Many crew members from the original
series returned as well. A new substance, "Goooze," was
introduced, and many classic stunts and obstacles returned for an encore
in the spotlight.
In April of 2000, Double Dare 2000 went
on a successful audition tour to malls across the country searching for
families to appear on the show. The auditions consisted of the families
playing a one round game of the show on a mobile replica of the set. The
winning family of the tournament style series of games was flown to
Orlando to compete on the real show.
DOUBLE DARE 2000 also had a successful
run as a live show in Branson's "Silver Dollar City." Fans of the show
could come see the show in person and audition to be contestants. All
aspects of the show, including the obstacle course, were included in
this stage show. Jason Harris himself even headed out to host the first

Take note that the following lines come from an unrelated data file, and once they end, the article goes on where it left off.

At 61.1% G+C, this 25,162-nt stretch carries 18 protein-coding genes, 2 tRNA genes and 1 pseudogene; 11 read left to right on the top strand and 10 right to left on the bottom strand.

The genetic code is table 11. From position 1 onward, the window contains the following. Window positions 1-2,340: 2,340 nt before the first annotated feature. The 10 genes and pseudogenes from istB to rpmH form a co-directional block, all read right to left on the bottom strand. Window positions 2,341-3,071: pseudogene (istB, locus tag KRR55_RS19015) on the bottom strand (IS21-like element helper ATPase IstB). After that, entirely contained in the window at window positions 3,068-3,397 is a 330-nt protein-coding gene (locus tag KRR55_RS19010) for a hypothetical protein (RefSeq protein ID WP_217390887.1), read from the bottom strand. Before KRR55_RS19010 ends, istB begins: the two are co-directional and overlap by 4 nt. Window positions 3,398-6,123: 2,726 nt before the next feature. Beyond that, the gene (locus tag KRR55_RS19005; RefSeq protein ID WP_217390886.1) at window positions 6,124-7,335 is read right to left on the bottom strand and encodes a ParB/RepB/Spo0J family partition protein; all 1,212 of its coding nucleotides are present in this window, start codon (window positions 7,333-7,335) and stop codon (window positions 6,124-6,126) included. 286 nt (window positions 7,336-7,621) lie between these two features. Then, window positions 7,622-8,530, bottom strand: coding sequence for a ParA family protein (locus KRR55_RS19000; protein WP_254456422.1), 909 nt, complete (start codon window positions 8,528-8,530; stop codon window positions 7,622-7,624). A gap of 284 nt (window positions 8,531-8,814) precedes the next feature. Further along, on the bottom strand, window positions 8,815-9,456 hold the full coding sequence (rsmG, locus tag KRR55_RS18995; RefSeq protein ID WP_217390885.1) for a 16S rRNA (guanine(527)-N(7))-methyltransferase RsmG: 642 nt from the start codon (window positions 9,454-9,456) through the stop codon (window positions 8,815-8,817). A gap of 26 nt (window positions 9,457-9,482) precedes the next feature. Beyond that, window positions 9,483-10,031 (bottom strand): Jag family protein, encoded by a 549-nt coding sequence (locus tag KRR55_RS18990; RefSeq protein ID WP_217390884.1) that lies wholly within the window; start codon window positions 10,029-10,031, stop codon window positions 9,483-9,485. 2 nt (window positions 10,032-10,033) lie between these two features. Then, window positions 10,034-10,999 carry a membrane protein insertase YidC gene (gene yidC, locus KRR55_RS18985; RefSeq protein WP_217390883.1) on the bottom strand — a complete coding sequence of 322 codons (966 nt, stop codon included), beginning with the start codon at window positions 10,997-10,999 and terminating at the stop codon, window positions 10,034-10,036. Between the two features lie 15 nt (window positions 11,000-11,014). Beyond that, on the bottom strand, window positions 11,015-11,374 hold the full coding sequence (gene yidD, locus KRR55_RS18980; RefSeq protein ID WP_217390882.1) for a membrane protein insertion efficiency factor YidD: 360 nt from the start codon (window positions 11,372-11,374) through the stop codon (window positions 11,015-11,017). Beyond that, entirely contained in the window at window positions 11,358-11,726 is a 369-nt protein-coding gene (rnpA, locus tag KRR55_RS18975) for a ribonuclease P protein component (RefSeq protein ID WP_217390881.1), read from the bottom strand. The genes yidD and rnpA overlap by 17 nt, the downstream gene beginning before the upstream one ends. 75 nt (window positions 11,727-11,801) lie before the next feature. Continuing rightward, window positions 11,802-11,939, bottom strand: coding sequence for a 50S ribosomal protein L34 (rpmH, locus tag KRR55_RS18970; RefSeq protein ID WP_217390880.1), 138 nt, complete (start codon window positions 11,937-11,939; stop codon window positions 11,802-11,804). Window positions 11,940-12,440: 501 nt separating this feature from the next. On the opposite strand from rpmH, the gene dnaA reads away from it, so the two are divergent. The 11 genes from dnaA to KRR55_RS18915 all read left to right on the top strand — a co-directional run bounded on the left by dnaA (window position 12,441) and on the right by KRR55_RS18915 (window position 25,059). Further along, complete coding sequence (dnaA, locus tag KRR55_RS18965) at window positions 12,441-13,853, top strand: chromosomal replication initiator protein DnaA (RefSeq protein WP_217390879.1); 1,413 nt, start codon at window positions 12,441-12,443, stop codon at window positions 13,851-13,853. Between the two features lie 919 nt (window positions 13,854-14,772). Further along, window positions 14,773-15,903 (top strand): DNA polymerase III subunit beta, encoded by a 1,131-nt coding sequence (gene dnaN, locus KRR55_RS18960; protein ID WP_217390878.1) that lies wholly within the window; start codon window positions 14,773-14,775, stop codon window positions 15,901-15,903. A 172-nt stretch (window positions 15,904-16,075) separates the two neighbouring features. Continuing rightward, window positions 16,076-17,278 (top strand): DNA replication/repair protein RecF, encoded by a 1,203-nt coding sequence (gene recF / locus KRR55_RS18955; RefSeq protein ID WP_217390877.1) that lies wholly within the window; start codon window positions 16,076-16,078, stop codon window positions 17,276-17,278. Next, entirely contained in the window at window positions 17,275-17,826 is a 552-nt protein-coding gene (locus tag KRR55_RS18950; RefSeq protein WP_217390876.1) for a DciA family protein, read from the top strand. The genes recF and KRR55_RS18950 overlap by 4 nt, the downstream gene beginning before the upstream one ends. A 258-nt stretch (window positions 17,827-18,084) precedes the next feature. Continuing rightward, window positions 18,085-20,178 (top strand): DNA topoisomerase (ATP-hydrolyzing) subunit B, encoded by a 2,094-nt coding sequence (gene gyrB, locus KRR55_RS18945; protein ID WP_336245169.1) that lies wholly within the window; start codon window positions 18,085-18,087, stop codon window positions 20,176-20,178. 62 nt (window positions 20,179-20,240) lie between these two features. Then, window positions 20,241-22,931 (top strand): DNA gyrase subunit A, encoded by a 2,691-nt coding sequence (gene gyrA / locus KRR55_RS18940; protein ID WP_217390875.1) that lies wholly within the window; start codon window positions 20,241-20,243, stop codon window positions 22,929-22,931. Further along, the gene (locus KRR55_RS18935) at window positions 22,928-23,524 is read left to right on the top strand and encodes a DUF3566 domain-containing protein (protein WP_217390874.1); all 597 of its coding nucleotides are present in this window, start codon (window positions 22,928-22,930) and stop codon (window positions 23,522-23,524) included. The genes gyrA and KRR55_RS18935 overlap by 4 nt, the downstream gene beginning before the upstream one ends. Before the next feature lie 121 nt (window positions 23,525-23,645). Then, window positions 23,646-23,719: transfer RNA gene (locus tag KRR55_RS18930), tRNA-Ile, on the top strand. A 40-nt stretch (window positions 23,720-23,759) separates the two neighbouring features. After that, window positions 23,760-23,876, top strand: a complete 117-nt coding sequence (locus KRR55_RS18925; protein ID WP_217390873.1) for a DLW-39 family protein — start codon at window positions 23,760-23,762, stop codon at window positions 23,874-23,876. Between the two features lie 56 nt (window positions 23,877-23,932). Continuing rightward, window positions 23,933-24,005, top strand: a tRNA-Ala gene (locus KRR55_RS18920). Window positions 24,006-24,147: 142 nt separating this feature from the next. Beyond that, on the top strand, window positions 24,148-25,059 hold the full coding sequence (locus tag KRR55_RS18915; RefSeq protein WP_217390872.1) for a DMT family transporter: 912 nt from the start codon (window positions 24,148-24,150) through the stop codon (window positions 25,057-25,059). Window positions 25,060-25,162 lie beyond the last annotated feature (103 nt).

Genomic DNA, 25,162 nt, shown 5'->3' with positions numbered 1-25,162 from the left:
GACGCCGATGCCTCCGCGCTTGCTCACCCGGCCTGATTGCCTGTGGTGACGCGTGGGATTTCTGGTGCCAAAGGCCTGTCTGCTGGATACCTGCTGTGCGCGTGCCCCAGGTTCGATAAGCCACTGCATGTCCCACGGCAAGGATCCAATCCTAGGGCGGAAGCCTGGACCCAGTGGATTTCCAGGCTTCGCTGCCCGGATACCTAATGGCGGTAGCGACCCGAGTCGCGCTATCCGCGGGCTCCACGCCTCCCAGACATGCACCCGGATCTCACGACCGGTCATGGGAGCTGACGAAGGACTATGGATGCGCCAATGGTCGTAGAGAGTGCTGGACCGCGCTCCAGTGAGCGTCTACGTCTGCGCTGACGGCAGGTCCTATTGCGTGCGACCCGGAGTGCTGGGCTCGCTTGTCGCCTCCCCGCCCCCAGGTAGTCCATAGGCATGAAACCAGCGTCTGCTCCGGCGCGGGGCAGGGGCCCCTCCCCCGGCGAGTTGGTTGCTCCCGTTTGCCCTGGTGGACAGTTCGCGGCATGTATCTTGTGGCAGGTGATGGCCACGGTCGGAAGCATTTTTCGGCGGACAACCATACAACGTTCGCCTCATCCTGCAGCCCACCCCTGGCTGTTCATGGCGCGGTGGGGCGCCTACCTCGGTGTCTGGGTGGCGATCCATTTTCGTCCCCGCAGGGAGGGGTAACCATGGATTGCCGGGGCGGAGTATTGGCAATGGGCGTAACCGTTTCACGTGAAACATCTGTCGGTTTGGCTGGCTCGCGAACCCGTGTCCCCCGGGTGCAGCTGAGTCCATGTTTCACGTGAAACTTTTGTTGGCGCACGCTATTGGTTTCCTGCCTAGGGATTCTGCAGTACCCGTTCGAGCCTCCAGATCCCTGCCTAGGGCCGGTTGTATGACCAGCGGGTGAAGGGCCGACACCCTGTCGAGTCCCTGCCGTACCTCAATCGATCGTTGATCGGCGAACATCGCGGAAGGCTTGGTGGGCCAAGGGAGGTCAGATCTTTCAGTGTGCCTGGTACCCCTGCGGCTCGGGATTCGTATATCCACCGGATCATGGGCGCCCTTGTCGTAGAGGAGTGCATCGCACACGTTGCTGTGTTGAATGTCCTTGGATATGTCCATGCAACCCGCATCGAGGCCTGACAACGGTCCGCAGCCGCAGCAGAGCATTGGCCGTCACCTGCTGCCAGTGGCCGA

Double Dare 2000 was unfortunately canceled
The original Double Dare aired on Nickelodeon Games & Sports from its
inception in 1998 to 2006. Double Dare 2000 ran on the network
from 2000 to the end of its existence in 2008. Occasionally, Marc
Summers and the gang come out of DD-retirement for a radio reunion or
interview to play some Double Dare games with fans.
Double Dare was truly a popculturephenomenon. Its
legacy lives on as one of the greatest children's programs in the
history of television. Never again will lightning be trapped in a
bottle twice to create such a perfect combination of just the right
ingredients necessary for such a ground-breaking show. The phenomenon lives on.
Check out C'mon Fwank's Double Dare tribute video at our YouTube
account, "cmonfwank" or below!